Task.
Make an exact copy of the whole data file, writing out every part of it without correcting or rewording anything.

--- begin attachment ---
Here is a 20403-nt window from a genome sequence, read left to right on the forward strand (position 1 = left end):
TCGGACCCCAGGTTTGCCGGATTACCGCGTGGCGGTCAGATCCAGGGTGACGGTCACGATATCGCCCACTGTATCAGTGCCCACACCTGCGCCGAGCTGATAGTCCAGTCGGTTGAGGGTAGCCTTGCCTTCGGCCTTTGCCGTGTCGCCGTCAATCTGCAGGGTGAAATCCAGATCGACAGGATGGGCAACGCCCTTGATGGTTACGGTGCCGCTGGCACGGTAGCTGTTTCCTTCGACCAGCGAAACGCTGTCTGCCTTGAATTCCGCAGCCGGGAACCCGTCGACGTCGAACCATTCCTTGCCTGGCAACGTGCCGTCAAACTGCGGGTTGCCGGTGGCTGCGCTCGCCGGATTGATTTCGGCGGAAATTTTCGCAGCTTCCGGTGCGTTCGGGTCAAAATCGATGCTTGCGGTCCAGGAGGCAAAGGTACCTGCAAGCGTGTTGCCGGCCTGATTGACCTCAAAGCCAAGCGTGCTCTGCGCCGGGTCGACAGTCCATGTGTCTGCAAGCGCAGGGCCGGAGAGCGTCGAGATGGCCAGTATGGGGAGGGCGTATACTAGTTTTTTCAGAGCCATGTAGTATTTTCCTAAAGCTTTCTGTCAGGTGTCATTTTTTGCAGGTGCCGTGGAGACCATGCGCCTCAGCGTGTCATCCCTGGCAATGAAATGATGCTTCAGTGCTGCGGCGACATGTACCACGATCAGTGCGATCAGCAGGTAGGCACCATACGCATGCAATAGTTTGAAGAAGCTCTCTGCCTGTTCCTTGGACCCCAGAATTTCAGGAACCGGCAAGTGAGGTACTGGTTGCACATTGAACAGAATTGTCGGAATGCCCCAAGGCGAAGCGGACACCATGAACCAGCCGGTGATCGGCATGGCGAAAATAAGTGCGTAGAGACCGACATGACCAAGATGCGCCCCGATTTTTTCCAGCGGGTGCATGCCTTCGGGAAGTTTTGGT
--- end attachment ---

Here is a 20403-nt window from a genome sequence, read left to right on the forward strand (position 1 = left end):
TCGGACCCCAGGTTTGCCGGATTACCGCGTGGCGGTCAGATCCAGGGTGACGGTCACGATATCGCCCACTGTATCAGTGCCCACACCTGCGCCGAGCTGATAGTCCAGTCGGTTGAGGGTAGCCTTGCCTTCGGCCTTTGCCGTGTCGCCGTCAATCTGCAGGGTGAAATCCAGATCGACAGGATGGGCAACGCCCTTGATGGTTACGGTGCCGCTGGCACGGTAGCTGTTTCCTTCGACCAGCGAAACGCTGTCTGCCTTGAATTCCGCAGCCGGGAACCCGTCGACGTCGAACCATTCCTTGCCTGGCAACGTGCCGTCAAACTGCGGGTTGCCGGTGGCTGCGCTCGCCGGATTGATTTCGGCGGAAATTTTCGCAGCTTCCGGTGCGTTCGGGTCAAAATCGATGCTTGCGGTCCAGGAGGCAAAGGTACCTGCAAGCGTGTTGCCGGCCTGATTGACCTCAAAGCCAAGCGTGCTCTGCGCCGGGTCGACAGTCCATGTGTCTGCAAGCGCAGGGCCGGAGAGCGTCGAGATGGCCAGTATGGGGAGGGCGTATACTAGTTTTTTCAGAGCCATGTAGTATTTTCCTAAAGCTTTCTGTCAGGTGTCATTTTTTGCAGGTGCCGTGGAGACCATGCGCCTCAGCGTGTCATCCCTGGCAATGAAATGATGCTTCAGTGCTGCGGCGACATGTACCACGATCAGTGCGATCAGCAGGTAGGCACCATACGCATGCAATAGTTTGAAGAAGCTCTCTGCCTGTTCCTTGGACCCCAGAATTTCAGGAACCGGCAAGTGAGGTACTGGTTGCACATTGAACAGAATTGTCGGAATGCCCCAAGGCGAAGCGGACACCATGAACCAGCCGGTGATCGGCATGGCGAAAATAAGTGCGTAGAGACCGACATGACCAAGATGCGCCCCGATTTTTTCCAGCGGGTGCATGCCTTCGGGAAGTTTTGGT